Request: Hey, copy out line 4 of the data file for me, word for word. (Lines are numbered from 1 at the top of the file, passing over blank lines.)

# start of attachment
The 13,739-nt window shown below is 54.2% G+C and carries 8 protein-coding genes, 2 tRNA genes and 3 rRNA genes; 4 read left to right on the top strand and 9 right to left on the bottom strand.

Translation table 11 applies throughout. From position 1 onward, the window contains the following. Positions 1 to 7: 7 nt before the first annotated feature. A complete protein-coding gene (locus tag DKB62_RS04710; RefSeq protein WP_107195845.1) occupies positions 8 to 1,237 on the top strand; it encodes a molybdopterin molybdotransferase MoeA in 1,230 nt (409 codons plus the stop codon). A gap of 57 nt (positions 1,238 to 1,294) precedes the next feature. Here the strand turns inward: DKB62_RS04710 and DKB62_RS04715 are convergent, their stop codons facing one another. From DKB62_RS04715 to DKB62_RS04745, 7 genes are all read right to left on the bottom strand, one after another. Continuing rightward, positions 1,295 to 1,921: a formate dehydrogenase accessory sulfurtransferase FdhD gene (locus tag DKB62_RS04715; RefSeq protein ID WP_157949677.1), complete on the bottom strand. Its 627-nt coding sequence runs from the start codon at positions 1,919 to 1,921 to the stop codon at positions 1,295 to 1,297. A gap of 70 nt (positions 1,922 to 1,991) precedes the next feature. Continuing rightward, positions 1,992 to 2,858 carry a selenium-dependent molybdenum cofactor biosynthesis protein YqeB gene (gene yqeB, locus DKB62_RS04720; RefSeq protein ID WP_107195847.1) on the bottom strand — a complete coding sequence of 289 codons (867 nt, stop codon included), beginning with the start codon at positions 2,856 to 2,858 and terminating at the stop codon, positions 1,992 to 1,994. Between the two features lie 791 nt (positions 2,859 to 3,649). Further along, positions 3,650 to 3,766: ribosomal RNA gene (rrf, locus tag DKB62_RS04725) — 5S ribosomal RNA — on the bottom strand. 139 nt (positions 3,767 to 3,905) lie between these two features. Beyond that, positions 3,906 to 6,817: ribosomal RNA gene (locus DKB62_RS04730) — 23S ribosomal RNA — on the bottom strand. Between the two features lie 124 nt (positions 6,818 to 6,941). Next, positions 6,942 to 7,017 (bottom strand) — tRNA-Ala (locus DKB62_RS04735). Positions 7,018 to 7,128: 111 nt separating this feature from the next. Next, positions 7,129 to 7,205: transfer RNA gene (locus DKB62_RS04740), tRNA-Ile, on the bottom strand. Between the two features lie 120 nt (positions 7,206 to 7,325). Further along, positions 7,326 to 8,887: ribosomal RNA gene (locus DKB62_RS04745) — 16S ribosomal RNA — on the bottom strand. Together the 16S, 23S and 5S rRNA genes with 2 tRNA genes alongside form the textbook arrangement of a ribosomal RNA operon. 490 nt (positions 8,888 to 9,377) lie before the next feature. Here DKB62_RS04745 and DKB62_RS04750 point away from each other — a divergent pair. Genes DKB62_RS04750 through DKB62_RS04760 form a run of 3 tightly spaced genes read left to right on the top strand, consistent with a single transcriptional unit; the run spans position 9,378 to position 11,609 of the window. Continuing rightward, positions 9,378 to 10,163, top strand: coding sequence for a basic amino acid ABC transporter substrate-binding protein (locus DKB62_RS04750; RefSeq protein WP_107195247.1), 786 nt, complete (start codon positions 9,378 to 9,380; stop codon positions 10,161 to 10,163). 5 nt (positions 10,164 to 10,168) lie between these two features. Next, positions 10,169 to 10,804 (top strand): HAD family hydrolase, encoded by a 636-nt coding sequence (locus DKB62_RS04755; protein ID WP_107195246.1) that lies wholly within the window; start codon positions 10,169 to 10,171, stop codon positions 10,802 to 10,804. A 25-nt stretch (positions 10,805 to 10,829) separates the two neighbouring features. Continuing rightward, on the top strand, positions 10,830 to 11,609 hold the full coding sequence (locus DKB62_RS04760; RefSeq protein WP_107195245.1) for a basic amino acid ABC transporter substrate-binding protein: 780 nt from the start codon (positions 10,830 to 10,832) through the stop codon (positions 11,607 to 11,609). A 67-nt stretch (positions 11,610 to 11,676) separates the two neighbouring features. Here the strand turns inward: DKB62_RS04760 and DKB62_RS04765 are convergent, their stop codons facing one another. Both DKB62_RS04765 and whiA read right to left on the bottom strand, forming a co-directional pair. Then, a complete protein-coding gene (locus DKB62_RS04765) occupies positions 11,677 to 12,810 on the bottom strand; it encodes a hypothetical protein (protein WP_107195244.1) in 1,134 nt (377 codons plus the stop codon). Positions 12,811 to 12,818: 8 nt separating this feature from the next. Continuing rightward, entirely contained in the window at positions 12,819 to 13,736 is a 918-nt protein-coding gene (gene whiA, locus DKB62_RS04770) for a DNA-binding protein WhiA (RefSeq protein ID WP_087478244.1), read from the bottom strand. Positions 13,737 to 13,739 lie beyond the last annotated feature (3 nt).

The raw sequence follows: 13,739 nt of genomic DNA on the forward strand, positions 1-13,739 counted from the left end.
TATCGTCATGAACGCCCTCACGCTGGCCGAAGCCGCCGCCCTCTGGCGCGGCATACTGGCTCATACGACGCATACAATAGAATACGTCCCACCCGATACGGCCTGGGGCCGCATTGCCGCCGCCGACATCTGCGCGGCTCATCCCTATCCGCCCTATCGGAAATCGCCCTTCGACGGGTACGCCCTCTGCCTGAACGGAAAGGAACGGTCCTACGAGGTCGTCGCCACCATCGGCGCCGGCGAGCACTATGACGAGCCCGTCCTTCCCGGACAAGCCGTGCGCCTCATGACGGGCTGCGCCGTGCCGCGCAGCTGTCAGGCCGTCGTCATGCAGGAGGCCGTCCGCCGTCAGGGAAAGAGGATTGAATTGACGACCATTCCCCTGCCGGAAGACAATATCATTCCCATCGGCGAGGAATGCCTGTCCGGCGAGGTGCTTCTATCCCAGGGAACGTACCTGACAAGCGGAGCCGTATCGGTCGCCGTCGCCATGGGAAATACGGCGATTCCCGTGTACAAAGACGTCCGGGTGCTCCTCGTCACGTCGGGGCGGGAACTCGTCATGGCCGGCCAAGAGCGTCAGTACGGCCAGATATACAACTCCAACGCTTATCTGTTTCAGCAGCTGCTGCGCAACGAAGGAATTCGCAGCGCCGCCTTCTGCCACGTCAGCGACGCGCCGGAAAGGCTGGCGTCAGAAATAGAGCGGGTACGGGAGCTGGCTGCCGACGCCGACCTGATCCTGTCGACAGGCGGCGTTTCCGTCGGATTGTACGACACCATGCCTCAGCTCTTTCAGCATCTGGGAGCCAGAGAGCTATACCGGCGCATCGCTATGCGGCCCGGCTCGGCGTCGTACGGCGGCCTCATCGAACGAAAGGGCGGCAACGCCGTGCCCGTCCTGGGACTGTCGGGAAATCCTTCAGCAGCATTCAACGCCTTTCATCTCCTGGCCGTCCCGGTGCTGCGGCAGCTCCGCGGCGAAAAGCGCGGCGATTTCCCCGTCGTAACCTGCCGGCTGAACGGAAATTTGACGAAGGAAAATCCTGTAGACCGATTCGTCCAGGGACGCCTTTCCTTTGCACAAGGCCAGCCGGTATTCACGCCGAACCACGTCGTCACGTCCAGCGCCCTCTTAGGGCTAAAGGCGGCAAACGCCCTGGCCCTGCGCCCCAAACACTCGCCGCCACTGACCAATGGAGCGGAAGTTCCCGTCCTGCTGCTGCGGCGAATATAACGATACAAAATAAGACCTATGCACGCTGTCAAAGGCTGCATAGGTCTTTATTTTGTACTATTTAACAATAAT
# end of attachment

TATCGTCATGAACGCCCTCACGCTGGCCGAAGCCGCCGCCCTCTGGCGCGGCATACTGGCTCATACGACGCATACAATAGAATACGTCCCACCCGATACGGCCTGGGGCCGCATTGCCGCCGCCGACATCTGCGCGGCTCATCCCTATCCGCCCTATCGGAAATCGCCCTTCGACGGGTACGCCCTCTGCCTGAACGGAAAGGAACGGTCCTACGAGGTCGTCGCCACCATCGGCGCCGGCGAGCACTATGACGAGCCCGTCCTTCCCGGACAAGCCGTGCGCCTCATGACGGGCTGCGCCGTGCCGCGCAGCTGTCAGGCCGTCGTCATGCAGGAGGCCGTCCGCCGTCAGGGAAAGAGGATTGAATTGACGACCATTCCCCTGCCGGAAGACAATATCATTCCCATCGGCGAGGAATGCCTGTCCGGCGAGGTGCTTCTATCCCAGGGAACGTACCTGACAAGCGGAGCCGTATCGGTCGCCGTCGCCATGGGAAATACGGCGATTCCCGTGTACAAAGACGTCCGGGTGCTCCTCGTCACGTCGGGGCGGGAACTCGTCATGGCCGGCCAAGAGCGTCAGTACGGCCAGATATACAACTCCAACGCTTATCTGTTTCAGCAGCTGCTGCGCAACGAAGGAATTCGCAGCGCCGCCTTCTGCCACGTCAGCGACGCGCCGGAAAGGCTGGCGTCAGAAATAGAGCGGGTACGGGAGCTGGCTGCCGACGCCGACCTGATCCTGTCGACAGGCGGCGTTTCCGTCGGATTGTACGACACCATGCCTCAGCTCTTTCAGCATCTGGGAGCCAGAGAGCTATACCGGCGCATCGCTATGCGGCCCGGCTCGGCGTCGTACGGCGGCCTCATCGAACGAAAGGGCGGCAACGCCGTGCCCGTCCTGGGACTGTCGGGAAATCCTTCAGCAGCATTCAACGCCTTTCATCTCCTGGCCGTCCCGGTGCTGCGGCAGCTCCGCGGCGAAAAGCGCGGCGATTTCCCCGTCGTAACCTGCCGGCTGAACGGAAATTTGACGAAGGAAAATCCTGTAGACCGATTCGTCCAGGGACGCCTTTCCTTTGCACAAGGCCAGCCGGTATTCACGCCGAACCACGTCGTCACGTCCAGCGCCCTCTTAGGGCTAAAGGCGGCAAACGCCCTGGCCCTGCGCCCCAAACACTCGCCGCCACTGACCAATGGAGCGGAAGTTCCCGTCCTGCTGCTGCGGCGAATATAACGATACAAAATAAGACCTATGCACGCTGTCAAAGGCTGCATAGGTCTTTATTTTGTACTATTTAACAATAAT